the responses to stimulation of parasympathetic nerves that he introduced

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the term parasympathomimetic to characterize their effects.

Loewi (1921) established the first real proof for chemical mediation of nerve impulses. In his ingenious experiment he stimulated the vaqus nerve of a perfused (donor) frog heart and allowed the perfusion fluid to perfuse a second (recipient) frog heart used as a test object. The contraction of the second heart was inhibited by this fluid. With this experiment he demonstrated that a substance was liberated upon stim- ulation of the:vaqus trunk of the donor heart; this substance in turn in- hibited the recipient heart producing an effect analogous to that of vagal stimulation. He called this substance “vagustoff". Loewi and coworkers subsequently reported that vagustoff had many properties in common with ACh (Loewi, 1932, 1933).

Many other investigators established quite conclusively that a chemical mediator is instrumental in the activity of all peripheral efferent nerves. The concept of chemical transmission of nerve impulses has been universally accepted at most synaptic junctions.

The evidence for chemical transmission of nerve impulses in sym-

pathetic ganglia is discussed in the following section of the thesis.

B. Chemical Transmission in Sympathetic Ganglia

The evidence of chemical transmission in autonomic ganglia has been obtained chiefly from experiments on perfused ganglia. Kibjakow (1933) described a method for perfusing the superior cervical ganglion (SCG) of the cat with Locke's solution. The perfusate collected during electrical stimulation of the preganglionic nerve fibres was reinjected into the arterial supply of the SCG. A contraction of the nictitating

membrane was observed similar to that caused by nerve stimulation. How-

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ever, when the perfusate was collected in the absence of nerve stimulation no such contraction of the membrane was seen.

Feldberg and Gaddum (1934) repeated Kibjakow's experiment and found that the active substance could only be recovered in the perfusate if an anticholinesterase was present in theLocke's solution. They iden- tified the active substance in the perfusate on the basis of its behavior or activity when subjected to five different pharmacological and biolo- gical tests. These observations supported the theory that the mechanism by which each nerve impulse normally passes the synapse consists in the liberation of small quantities of ACh. Feldberg and Vartianen (1935) ob- served that ACh appears in perfusion fluid after preganglionic but not antidromic stimulation. They also reported that physostigmine potentiates the effect of submaximal electrical stimulation as well as the ganglionic stimulant action of injected ACh. These findings further supported the chemical transmission theory in SCG.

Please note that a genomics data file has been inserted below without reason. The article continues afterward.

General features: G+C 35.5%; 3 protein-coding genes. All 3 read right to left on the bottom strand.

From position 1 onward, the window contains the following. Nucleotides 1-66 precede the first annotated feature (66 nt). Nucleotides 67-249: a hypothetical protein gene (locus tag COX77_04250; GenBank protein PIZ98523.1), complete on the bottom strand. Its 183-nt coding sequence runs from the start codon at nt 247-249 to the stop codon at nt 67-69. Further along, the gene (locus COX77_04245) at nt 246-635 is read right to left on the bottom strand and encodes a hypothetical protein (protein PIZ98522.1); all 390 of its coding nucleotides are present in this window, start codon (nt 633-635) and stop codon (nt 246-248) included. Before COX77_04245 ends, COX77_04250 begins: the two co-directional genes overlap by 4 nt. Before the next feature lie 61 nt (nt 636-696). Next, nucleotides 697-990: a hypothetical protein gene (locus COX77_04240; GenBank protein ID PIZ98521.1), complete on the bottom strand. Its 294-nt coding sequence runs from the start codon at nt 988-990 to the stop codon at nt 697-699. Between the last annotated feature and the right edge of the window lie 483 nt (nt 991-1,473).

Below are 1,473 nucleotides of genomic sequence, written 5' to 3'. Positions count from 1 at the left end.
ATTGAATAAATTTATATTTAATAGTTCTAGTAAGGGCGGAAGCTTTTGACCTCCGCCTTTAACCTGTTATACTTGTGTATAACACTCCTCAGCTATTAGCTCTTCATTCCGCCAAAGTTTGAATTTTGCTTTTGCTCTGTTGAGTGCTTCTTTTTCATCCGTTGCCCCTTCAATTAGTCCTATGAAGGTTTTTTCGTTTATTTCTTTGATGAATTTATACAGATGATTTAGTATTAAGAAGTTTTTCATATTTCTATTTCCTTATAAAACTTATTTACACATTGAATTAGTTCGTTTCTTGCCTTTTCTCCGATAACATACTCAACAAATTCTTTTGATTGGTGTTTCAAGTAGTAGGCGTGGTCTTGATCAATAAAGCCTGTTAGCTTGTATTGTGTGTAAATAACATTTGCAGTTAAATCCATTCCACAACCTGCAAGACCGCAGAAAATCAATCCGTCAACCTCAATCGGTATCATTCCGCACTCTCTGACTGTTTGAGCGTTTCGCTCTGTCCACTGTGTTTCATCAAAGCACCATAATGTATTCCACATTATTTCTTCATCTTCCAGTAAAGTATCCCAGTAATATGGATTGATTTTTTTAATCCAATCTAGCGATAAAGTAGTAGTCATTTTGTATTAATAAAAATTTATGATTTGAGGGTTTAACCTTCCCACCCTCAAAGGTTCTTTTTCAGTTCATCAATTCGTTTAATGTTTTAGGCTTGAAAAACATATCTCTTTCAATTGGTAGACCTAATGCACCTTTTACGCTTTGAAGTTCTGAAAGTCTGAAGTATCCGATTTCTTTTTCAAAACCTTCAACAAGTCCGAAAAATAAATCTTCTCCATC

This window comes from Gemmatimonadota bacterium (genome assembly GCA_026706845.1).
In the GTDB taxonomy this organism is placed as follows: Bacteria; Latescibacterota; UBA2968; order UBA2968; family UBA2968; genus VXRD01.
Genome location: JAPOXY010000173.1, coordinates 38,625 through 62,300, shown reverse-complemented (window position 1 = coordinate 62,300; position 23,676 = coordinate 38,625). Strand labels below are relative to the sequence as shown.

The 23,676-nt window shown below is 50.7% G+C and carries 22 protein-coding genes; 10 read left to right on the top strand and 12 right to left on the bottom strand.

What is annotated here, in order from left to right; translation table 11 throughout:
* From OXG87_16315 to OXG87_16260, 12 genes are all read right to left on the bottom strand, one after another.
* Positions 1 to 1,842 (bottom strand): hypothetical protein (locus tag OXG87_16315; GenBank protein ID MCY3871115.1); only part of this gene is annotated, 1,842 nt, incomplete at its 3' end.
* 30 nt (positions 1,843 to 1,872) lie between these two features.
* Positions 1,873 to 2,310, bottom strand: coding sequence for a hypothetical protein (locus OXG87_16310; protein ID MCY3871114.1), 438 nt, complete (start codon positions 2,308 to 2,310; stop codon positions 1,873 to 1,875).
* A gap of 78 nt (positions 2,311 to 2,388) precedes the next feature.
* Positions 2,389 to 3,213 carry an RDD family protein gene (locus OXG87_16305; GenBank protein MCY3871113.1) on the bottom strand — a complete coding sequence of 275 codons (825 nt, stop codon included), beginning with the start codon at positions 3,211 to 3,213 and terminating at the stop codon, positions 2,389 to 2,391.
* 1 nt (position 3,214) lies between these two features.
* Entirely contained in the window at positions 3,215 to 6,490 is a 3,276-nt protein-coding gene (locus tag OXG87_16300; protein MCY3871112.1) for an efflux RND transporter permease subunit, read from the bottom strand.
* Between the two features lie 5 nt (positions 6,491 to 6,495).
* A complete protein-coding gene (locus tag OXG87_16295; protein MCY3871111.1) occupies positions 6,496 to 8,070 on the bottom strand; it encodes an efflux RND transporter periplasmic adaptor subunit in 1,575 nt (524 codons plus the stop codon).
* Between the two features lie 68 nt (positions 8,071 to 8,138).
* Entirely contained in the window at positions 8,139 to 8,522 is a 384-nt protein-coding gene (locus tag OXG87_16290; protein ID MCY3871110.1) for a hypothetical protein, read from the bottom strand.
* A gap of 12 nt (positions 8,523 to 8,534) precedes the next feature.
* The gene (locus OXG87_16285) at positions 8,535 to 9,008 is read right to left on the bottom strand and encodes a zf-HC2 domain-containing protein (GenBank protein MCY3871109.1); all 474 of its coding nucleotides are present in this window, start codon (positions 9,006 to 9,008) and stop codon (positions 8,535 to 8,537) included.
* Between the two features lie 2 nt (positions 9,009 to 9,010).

Nicotine (Feldberg and Vartianen, 1935) and curare (Brown and Feldberg, 1936a) were shown to block transmission in the perfused SCG without impairing the release of ACh-like substance. Both of these block- ing agents also prevented the effects of injected ACh on the ganglion.

The results of these experiments added support to the contention that transmitter’released on nerve stimulation in SCG is a choline ester.

The presence of enzyme for synthesizing ACh in SCG of cat was suggested by Brown and Feldberg in 1936b. They observed that the total amount of ACh liberated in stimulated ganglia perfused with choline-Locke's solution was several times of that obtainable from the contralateral un- stimulated ganglion by extraction.

Bannister and Scrase (1950) used a relatively crude enzyme pre-